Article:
The exception in the previous group are Libertarians, not because they don't look down their noses at the needy, but rather because libertarianism is, at it's core, just Bizarro Communism. Is the mirror image of a bad system de facto good?

    Which brings me back to the basic flaw in the "this system sucks" school of politics: just doing the opposite of what we're doing now is unworkable and probably dangerous. Funny how those who always predict the inevitable collapse of the system are always those who rail against it. It's a sturdier system than they think, apparently.

    What we need to do is stop fantasizing about tearing down the system and start working together to try to fix it. Complaining about the game engine in the middle of the game helps nothing. We have to beat the game, whatever it is.

    That's why we need pragmatists like Obama and Clinton in the White House. Someone has to see the world as it is, and react accordingly. Often, the tasks are repugnant: accept a bill drafted by the other party to achieve a bigger goal later, commit murder on behalf of national interests, or rescue Wall Street from its own corrupt stupidity. We don't need someone who doesn't understand the reasoning, much less the rationale, behind these tough decisions.

  93. [93] 
    Elizabeth Miller wrote:

    Balthasar,

    That's why we need pragmatists like Obama and
    Clinton in the White House. Someone has to see the
    world as it is, and react accordingly. Often, the tasks are repugnant: accept a bill drafted by the other party to achieve a bigger goal later, commit murder on behalf of national interests, or rescue Wall Street from its own corrupt stupidity. We don't need someone who doesn't understand the reasoning, much less the rationale, behind these tough decisions.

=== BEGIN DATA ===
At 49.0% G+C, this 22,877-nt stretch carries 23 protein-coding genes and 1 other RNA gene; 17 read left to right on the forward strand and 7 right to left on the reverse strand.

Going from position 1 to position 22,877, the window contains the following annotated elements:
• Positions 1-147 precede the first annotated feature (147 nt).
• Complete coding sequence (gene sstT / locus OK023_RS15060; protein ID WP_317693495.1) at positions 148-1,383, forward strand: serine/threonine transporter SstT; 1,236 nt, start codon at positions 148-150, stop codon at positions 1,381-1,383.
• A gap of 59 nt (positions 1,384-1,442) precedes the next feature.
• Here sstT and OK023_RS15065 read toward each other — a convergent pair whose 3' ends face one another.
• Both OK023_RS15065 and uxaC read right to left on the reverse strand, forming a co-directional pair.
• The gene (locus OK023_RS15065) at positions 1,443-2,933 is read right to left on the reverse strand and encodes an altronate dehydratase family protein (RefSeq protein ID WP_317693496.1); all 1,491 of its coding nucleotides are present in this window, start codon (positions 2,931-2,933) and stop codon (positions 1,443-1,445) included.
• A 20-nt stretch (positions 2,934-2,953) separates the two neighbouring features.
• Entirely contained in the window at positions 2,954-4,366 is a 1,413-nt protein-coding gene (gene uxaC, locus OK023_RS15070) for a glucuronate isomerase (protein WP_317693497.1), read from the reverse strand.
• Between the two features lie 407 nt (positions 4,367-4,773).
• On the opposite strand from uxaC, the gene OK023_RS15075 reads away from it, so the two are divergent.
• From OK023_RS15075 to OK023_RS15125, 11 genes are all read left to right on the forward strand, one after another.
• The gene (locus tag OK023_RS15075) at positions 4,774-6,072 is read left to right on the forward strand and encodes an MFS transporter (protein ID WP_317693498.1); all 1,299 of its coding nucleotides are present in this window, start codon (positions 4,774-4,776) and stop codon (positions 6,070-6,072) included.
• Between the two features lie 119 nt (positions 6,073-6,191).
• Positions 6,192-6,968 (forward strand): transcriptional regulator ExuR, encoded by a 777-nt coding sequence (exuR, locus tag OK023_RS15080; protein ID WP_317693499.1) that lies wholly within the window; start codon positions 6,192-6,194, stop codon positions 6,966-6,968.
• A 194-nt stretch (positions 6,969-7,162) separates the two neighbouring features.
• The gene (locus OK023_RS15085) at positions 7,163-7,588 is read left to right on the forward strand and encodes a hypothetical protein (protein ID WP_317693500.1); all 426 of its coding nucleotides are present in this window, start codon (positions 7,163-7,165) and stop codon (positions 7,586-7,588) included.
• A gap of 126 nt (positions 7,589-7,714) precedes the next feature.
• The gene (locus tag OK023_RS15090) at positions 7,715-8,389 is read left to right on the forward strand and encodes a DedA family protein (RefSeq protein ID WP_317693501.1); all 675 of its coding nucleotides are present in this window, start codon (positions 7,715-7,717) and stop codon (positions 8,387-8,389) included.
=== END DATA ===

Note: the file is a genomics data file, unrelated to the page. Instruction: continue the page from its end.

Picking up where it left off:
Well, I think you may have got my point! :)

    Though, I do take great issue with some of the words you chose to use above. Should we use "commit murder" in the context of war? Because, if we should, then it is more aptly referred to as war crimes and the perpetrators should be punished to the fullest extent of the law.

    I would also say that while it is critical that we recognize reality, it is also important to understand how we can change that reality to make it better. Both are impossible, however, without up-wing leadership and, unfortunately, all three seem to be in very short supply.

    In any event, comment [92] was quite provocative and I typed my response in the same vein ...

  94. [94] 
    altohone wrote:

    Liz
    86, 88

    No, actually, I won't "come around", and no the TPP is not primarily about trade.

    It's all about writing and enforcing the rules in the race to the bottom approach to globalization that kills jobs and suppresses wages here.